The largely-desert country presents a cultural contrast, with an Arab-Berber population to the north and black Africans to the south. Many of its people are nomads. In the Middle Ages Mauritania was the cradle of the Almoravid movement, which spread Islam throughout the region and for a while controlled the Islamic part of Spain.
Mauritania is a large African country situated in the northwestern parts of the continent on the Atlantic coast. Occupies an area of 1,030,700sq.km. and a population of around 3.2 million inhabitants, of which nearly 900,000 live in the capital Nouakchott. It borders with Western Sahara, Algeria, Mali and Senegal. If you look at a map of Africa will clearly see how straight the border lines are, resembling a geometric figure. The reason is that, unlike countries in Europe whose borders follow natural land forms such as mountains or rivers, the borders of Mauritania are outlined in the distant colonial past and are not consistent with relief forms and natural features.
The main fascination lies in the spectacular and breathtaking sites that offer epic sand dunes, the massive green oases and eye-catching plateaus stretched vehemently on Mauritania’s Adrar region landscapes giving this country a fresh breath. Moreover, Mauritania retains its top attraction aspect with the biggest monolith found nowhere in Africa but only in Mauritania.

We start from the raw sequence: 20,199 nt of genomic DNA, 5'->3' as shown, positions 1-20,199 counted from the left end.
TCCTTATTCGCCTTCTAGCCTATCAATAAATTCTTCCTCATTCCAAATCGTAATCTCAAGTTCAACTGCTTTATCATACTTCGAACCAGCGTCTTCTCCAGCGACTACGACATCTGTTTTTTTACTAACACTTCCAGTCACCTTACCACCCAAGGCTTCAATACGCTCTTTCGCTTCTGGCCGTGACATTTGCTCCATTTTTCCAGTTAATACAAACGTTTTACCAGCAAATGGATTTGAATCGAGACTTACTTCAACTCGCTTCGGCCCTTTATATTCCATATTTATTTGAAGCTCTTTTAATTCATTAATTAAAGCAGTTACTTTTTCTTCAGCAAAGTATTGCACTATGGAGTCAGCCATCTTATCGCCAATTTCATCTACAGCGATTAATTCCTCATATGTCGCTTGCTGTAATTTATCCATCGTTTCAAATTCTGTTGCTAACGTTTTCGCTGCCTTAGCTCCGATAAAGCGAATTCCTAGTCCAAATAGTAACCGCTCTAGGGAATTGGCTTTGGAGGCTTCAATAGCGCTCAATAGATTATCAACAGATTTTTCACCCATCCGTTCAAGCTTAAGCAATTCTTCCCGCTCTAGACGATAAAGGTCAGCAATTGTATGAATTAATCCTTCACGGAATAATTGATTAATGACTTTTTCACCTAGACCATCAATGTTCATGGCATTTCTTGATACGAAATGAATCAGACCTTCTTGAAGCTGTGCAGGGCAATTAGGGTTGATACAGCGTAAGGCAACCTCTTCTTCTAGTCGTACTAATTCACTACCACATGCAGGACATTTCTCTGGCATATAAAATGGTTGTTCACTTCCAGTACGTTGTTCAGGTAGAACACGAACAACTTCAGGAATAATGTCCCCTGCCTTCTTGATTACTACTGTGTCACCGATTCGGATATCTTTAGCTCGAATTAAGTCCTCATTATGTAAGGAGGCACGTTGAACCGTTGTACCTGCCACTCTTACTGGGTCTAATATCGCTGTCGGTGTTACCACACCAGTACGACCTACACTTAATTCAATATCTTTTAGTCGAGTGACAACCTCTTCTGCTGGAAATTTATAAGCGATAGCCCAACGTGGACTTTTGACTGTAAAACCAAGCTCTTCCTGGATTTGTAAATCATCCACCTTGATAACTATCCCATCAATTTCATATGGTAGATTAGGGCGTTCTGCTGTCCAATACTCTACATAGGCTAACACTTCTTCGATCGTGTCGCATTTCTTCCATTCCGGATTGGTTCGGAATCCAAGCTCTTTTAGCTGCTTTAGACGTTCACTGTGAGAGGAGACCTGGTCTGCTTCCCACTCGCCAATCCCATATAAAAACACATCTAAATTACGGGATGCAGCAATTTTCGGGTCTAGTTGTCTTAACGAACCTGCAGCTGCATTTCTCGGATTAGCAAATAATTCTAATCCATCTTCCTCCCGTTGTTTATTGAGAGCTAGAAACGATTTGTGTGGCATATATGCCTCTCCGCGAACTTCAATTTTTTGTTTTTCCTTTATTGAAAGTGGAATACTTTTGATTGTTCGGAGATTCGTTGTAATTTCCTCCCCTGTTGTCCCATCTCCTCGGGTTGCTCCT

Mauritania is a huge but sparsely populated country. Its position between North and West Africa, has made Mauritania a blend of both worlds. Contrary to neighbouring Morocco, Mauritania does not receive many tourists. Despite the challenging conditions of the road network, there are oasis towns with beautiful sceneries well worth visiting.
Adrar, a region 400 kilometres (250 miles) northeast of the Mauritanian capital Nouakchott, once had had a small but thriving excursion business, offering the extremes and the beauty of the desert to European travellers with a taste for adventure. The Adrar is the undoubted jewel in Mauritania's crown, but sadly it remains firmly off-limits for security reasons – all Western governments currently advise their nationals against travelling to the Adrar. When it again becomes safe to visit, it's epic Saharan country, and shows the great desert in all its variety: the ancient Saharan towns of Chinguetti and Ouadâne, mighty sand dunes that look sculpted by an artist, vast rocky plateaus and mellow oases fringed with date palms.